New York mayor gives $12 million for gun control ads

(Photo: Office of the Mayor of New York.)New York City Mayor Michael Bloomberg

New York City Mayor Michael Bloomberg unveiled a $12 million advertising campaign intended to put pressure on swing senators in key states for upcoming gun control legislation.

Bloomberg, a leading national advocate for gun control, announced the ad buy through Mayors Against Illegal Guns on Saturday.

"These ads bring the voices of Americans—who overwhelmingly support comprehensive and enforceable background checks—into the discussion to move senators to immediately take action to prevent gun violence," Bloomberg said in a statement.

Bloomberg has long been a voice for stricter gun control laws.

A co-founder of Mayors Against Illegal Guns, the NYC executive has recruited over 800 mayors from around the country to his cause since 2006. While the mayor's spokesman could not confirm where the $12 million came from, the New York Times is reporting that Bloomberg is personally bankrolling the campaign.

The ad in question paints a compassionate plea to Middle America gun owners across the country. A blue collar middle-aged sportsman, sits on the flat bed of a pick-up truck as he carefully cradles his shotgun.

In the background, out of focus but clearly on mind, the hunter's presumed family plays idyllically by a farm. The children of America. The gun owner has much to say to fellow Second Amendment defenders.

"For me, guns are for hunting and protecting my family," the man says. "I believe in the Second Amendment and I'll fight to protect it.

But with rights come responsibilities. That's why I support comprehensive background checks, so criminals and the dangerously mentally ill can't buy guns. That protects my rights and my family."

In a similarly filmed second ad, the hunter addresses the fears of many gun rights activists. "Background checks have nothing to do with taking guns away from anyone."

The commercials come after a tumultuous week for gun control legislation. Democratic leadership in the U.S. Senate is moving ahead with a large gun control bill.

While he has conceded there is not enough political support for an assault weapons ban, Senate Majority Leader Harry Reid (D-Nev.) insists that universal background checks are essential for any gun control legislation to be effective. The Senate is scheduled to begin debate on the bill after the Easter recess.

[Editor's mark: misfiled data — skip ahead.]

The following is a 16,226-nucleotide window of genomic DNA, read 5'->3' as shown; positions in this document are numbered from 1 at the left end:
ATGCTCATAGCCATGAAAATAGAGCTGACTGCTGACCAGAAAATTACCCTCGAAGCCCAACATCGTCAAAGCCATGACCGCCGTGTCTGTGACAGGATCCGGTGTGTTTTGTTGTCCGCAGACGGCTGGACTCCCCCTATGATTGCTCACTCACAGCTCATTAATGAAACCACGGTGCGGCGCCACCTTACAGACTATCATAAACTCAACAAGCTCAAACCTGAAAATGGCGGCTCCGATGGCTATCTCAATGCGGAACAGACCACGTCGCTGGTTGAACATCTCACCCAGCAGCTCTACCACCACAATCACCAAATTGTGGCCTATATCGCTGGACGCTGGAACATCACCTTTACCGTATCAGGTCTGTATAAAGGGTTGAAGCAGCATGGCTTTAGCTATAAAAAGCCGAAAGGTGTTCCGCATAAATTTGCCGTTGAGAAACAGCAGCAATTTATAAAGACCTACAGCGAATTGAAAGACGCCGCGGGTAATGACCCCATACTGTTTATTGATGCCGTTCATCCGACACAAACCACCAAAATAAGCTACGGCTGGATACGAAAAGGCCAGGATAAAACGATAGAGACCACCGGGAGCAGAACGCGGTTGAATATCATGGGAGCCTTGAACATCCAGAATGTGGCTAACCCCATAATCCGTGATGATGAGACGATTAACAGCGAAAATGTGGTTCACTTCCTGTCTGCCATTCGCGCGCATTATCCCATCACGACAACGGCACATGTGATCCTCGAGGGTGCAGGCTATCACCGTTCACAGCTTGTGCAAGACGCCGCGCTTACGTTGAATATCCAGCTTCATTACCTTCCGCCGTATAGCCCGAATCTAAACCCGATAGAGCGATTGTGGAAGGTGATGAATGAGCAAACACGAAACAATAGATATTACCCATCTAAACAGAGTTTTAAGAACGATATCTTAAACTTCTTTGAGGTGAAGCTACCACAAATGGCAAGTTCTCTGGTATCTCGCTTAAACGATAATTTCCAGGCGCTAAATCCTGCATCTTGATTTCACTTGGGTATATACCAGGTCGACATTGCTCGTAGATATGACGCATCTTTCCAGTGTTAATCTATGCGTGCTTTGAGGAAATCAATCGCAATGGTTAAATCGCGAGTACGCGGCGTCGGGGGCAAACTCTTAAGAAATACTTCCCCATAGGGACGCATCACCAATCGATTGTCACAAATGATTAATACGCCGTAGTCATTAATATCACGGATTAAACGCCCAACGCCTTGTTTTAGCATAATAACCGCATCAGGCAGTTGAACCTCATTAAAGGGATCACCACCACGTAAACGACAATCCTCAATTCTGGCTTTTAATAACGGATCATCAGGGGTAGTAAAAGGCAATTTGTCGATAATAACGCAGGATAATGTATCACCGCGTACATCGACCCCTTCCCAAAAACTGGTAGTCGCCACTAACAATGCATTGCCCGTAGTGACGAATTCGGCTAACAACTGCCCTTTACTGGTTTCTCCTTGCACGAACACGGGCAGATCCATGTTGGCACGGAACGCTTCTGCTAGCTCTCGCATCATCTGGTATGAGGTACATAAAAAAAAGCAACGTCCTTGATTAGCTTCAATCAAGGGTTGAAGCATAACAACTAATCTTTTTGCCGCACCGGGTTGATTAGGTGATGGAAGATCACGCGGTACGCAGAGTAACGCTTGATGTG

Mayors Against Illegal Guns has been a long heard voice in its support for background checks. Often citing a 1990s study that suggested 40 percent of U.S. gun transfers were conducted by private sellers and not subject to background checks, the group has made the issue a focal point for stricter gun control laws.

The ad buy has placed Bloomberg publicly in the way of an old political adversary: the National Rifle Association. The NRA, no stranger to disagreeing with the NYC mayor, has already fired back.

"He can't spend enough of his $27 billion to try to impose his will on the American public," NRA CEO Wayne LaPierre said Sunday in referral to Bloomberg's national campaign against smoking and sugary drinks. LaPierre hopes to draw a correlation between big gulps and private gun transfers.

"They don't want him in their restaurants, they don't want him in their homes, they don't want him telling them what food to eat. They sure don't want him telling what self-defense firearms to own." LaPierre promises a counter ad campaign against Bloomberg.

The NYC mayor has already directly called out the NRA in his initial statements when releasing the ad campaign, which he compares to the NRA's frequent media blitzkriegs.

"The NRA has just had this field to itself," Bloomberg said. "It's the only one that's been speaking out. It's time for another voice."

Bloomberg also expressed regret over the absence of an assault weapons ban in the Senate bill.

"You don't want to lose everything in the interest of getting the perfect."

You can view one of the ads here.

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